Nutrition and Joint/Bone Health: The Secret Is There Is No Secret

What’s the secret to feeling younger and healthier?

Eat right and exercise.

Yes, it sounds obvious, and you’ve heard it all your life and for good reason. But it can be a little more complicated than that. What should we eat? How should we exercise?

Because March has been designated National Nutrition Month, we thought we’d take a look at how what we eat can affect our bones and joints. We’ve talked before about how just minor weight loss can take pressure off our joints, but there are other benefits to good eating as well.

For example, joint discomfort is commonly caused by inflammation; this can be reduced by eating foods high in Omega-3 and vitamin D. These would include fatty fish, walnuts, flax seeds and canola oil.

 

Eat Right for Joint Health

Nutritionists recommend including many of these foods into your diet for overall health. As an additional benefit, many of these foods have antioxidant power beyond joint health:

  • Ginger
  • Butternut squash
  • Sweet peppers
  • Citrus fruits
  • Broccoli
  • Cauliflower
  • Mushrooms
  • Kiwi
  • Pineapple
  • Papaya
  • Brazil nuts
  • Onions
  • Leeks
  • Cherries
  • Green tea

Just as it’s important to eat food that’s good for you, it’s just as important to avoid foods that might be contributing to pain in your joints (and other places). Again, amazingly, these are very similar to the list of nutritional recommendations health professionals have identified for overall health.

Avoid:

  • Fried food
  • Alcohol
  • Sugar
  • Fast food
  • Soda
  • Food containing trans-saturated fats

Nutrition That’s Good for Your Bones

Yes, eating right can contribute to joint health; but it’s also good for your bones. We know that as we get older, we frequently experience more aches and pains — but do you know why? Like any other part of the body, bones are living tissues, constantly breaking down and remodeling themselves. And as we age, our bodies struggle with that reparative process. So good nutrition is also important for our entire skeleton, providing another tool for the body to repair and stay healthy.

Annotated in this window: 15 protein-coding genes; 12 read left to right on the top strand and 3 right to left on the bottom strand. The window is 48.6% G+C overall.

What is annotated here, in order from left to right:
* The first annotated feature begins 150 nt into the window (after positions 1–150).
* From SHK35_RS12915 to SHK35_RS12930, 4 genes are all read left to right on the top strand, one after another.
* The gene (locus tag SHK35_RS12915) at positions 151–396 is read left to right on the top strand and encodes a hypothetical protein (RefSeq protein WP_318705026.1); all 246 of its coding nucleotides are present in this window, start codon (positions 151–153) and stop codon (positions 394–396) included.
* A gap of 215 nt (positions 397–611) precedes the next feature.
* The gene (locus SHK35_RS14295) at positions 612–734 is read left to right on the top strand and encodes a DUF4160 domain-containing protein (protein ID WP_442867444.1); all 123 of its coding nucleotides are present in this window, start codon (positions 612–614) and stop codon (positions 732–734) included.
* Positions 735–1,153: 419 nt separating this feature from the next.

You likely know that calcium is good for our bones, but how do we get enough? It’s simple: Eat a well-balanced diet of whole fresh foods and combine that with regular exercise (sorry – no magic formulas!).

Living by Example

GBO Orthopaedic Surgeon Dr. Christopher Dolan and his wife, Carolyn (a physical therapist and holistic health coach), have implemented healthy eating habits for their entire family, avoiding grains, dairy and sugar and focusing on vegetables, fruits and meat. “We follow the ‘whole foods’ diet, which simply means eating real food instead of processed food,” Dr. Dolan explained.

Dr. Dolan says their journey to better health started in 2012 when Carolyn, dissatisfied with her health (chronic sinus infections, chronic fatigue, chronic depression, anxiety and weight gain), began researching solutions based on proper nutrition and exercise. Though it may sound simple, she says that switching to a diet of nutrient-rich foods, while avoiding inflammatory foods, changed her life. When she started seeing improvements in herself, she put her husband and children on the same plan. She shares her experience in a book “Soar Into Health,” and website, www.renosoar.com.  

Dr. Dolan uses Super Bowl MVP Tom Brady as another example of how eating well can help you avoid injury and feel younger. “At nearly 40 years old, he’s playing the best of his life. And he attributes much of that to his focus on natural healing and a diet that contains no dairy, white sugar or white flour.”

So what’s the bottom line? Avoiding processed food and focusing on whole foods can be the solution to not only better bone and joint health, but also feeling younger overall. After all, it works for Tom Brady — and the Dolans!